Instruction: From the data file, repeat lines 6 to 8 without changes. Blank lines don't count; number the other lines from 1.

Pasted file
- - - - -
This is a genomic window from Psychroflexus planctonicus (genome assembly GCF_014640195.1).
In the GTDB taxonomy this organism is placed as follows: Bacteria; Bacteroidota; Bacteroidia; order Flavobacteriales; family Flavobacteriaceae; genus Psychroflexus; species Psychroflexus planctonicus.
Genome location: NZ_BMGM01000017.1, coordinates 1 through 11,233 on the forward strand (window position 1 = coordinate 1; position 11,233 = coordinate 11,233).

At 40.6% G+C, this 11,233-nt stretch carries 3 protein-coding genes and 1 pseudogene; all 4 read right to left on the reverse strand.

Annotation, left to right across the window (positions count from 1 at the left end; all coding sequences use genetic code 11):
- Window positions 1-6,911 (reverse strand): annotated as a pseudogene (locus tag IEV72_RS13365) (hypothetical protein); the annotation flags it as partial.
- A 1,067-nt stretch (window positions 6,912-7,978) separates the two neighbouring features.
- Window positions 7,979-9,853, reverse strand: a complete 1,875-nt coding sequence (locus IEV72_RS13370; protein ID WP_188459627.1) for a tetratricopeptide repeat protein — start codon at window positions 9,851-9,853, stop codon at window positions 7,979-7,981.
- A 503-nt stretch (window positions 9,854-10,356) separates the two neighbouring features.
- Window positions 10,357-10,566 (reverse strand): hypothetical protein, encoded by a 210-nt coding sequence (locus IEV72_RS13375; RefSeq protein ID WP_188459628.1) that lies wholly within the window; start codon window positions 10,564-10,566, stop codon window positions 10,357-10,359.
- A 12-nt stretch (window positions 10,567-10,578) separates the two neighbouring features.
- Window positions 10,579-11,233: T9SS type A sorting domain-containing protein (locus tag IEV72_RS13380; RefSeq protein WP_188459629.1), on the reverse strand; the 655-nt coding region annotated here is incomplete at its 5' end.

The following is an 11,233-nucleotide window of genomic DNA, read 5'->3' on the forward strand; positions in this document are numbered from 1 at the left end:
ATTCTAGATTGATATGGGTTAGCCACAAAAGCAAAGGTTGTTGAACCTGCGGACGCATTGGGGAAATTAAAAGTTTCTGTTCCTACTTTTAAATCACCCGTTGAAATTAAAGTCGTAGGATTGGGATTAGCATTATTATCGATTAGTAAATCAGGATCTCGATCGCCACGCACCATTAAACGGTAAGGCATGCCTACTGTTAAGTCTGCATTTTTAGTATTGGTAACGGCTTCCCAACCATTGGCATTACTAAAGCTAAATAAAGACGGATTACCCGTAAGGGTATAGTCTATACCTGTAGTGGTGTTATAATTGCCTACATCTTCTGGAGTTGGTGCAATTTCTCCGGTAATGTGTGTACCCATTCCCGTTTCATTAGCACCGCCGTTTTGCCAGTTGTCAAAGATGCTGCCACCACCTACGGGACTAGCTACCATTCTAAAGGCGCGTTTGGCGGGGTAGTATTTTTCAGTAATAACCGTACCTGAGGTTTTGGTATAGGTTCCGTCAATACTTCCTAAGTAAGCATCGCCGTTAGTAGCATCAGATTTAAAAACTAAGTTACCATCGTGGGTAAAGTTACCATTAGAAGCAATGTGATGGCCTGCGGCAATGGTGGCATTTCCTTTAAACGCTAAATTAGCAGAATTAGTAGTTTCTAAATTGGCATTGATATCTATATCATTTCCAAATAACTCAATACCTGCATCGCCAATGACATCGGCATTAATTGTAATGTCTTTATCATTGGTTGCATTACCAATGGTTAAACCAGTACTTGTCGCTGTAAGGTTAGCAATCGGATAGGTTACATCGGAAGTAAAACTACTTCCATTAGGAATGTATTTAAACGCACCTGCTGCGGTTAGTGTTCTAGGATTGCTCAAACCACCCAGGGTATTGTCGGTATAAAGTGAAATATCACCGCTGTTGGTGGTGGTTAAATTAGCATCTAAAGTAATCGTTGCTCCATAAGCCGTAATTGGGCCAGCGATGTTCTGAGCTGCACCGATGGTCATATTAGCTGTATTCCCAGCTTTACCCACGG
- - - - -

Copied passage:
- Window positions 1-6,911 (reverse strand): annotated as a pseudogene (locus tag IEV72_RS13365) (hypothetical protein); the annotation flags it as partial.
- A 1,067-nt stretch (window positions 6,912-7,978) separates the two neighbouring features.
- Window positions 7,979-9,853, reverse strand: a complete 1,875-nt coding sequence (locus IEV72_RS13370; protein ID WP_188459627.1) for a tetratricopeptide repeat protein — start codon at window positions 9,851-9,853, stop codon at window positions 7,979-7,981.